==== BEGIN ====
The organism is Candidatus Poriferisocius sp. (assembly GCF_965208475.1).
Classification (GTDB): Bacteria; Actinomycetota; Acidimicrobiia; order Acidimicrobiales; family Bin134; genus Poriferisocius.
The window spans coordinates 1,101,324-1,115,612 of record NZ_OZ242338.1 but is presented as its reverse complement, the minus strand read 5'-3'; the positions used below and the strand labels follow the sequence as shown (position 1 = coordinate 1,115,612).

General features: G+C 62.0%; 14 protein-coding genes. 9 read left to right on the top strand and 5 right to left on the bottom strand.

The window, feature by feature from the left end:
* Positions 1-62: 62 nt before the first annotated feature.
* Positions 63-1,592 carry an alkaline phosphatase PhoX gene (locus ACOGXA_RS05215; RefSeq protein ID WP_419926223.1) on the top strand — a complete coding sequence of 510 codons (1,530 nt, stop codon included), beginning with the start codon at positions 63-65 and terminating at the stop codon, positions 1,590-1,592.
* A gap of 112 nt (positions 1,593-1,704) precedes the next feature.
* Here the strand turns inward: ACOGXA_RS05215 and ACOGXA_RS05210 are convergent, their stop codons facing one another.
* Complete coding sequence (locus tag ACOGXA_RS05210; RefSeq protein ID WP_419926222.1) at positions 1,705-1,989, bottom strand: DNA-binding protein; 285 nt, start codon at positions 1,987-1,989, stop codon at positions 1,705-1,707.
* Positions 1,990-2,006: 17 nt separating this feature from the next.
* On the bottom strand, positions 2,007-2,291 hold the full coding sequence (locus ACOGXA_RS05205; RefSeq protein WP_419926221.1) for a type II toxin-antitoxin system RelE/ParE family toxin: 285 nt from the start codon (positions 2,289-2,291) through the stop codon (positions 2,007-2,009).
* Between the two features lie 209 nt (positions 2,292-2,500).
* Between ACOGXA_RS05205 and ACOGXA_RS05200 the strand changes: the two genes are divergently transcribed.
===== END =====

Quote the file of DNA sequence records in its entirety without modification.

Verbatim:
The organism is Candidatus Poriferisocius sp. (assembly GCF_965208475.1).
Classification (GTDB): Bacteria; Actinomycetota; Acidimicrobiia; order Acidimicrobiales; family Bin134; genus Poriferisocius.
The window spans coordinates 1,101,324-1,115,612 of record NZ_OZ242338.1 but is presented as its reverse complement, the minus strand read 5'-3'; the positions used below and the strand labels follow the sequence as shown (position 1 = coordinate 1,115,612).

General features: G+C 62.0%; 14 protein-coding genes. 9 read left to right on the top strand and 5 right to left on the bottom strand.

The window, feature by feature from the left end:
* Positions 1-62: 62 nt before the first annotated feature.
* Positions 63-1,592 carry an alkaline phosphatase PhoX gene (locus ACOGXA_RS05215; RefSeq protein ID WP_419926223.1) on the top strand — a complete coding sequence of 510 codons (1,530 nt, stop codon included), beginning with the start codon at positions 63-65 and terminating at the stop codon, positions 1,590-1,592.
* A gap of 112 nt (positions 1,593-1,704) precedes the next feature.
* Here the strand turns inward: ACOGXA_RS05215 and ACOGXA_RS05210 are convergent, their stop codons facing one another.
* Complete coding sequence (locus tag ACOGXA_RS05210; RefSeq protein ID WP_419926222.1) at positions 1,705-1,989, bottom strand: DNA-binding protein; 285 nt, start codon at positions 1,987-1,989, stop codon at positions 1,705-1,707.
* Positions 1,990-2,006: 17 nt separating this feature from the next.
* On the bottom strand, positions 2,007-2,291 hold the full coding sequence (locus ACOGXA_RS05205; RefSeq protein WP_419926221.1) for a type II toxin-antitoxin system RelE/ParE family toxin: 285 nt from the start codon (positions 2,289-2,291) through the stop codon (positions 2,007-2,009).
* Between the two features lie 209 nt (positions 2,292-2,500).
* Between ACOGXA_RS05205 and ACOGXA_RS05200 the strand changes: the two genes are divergently transcribed.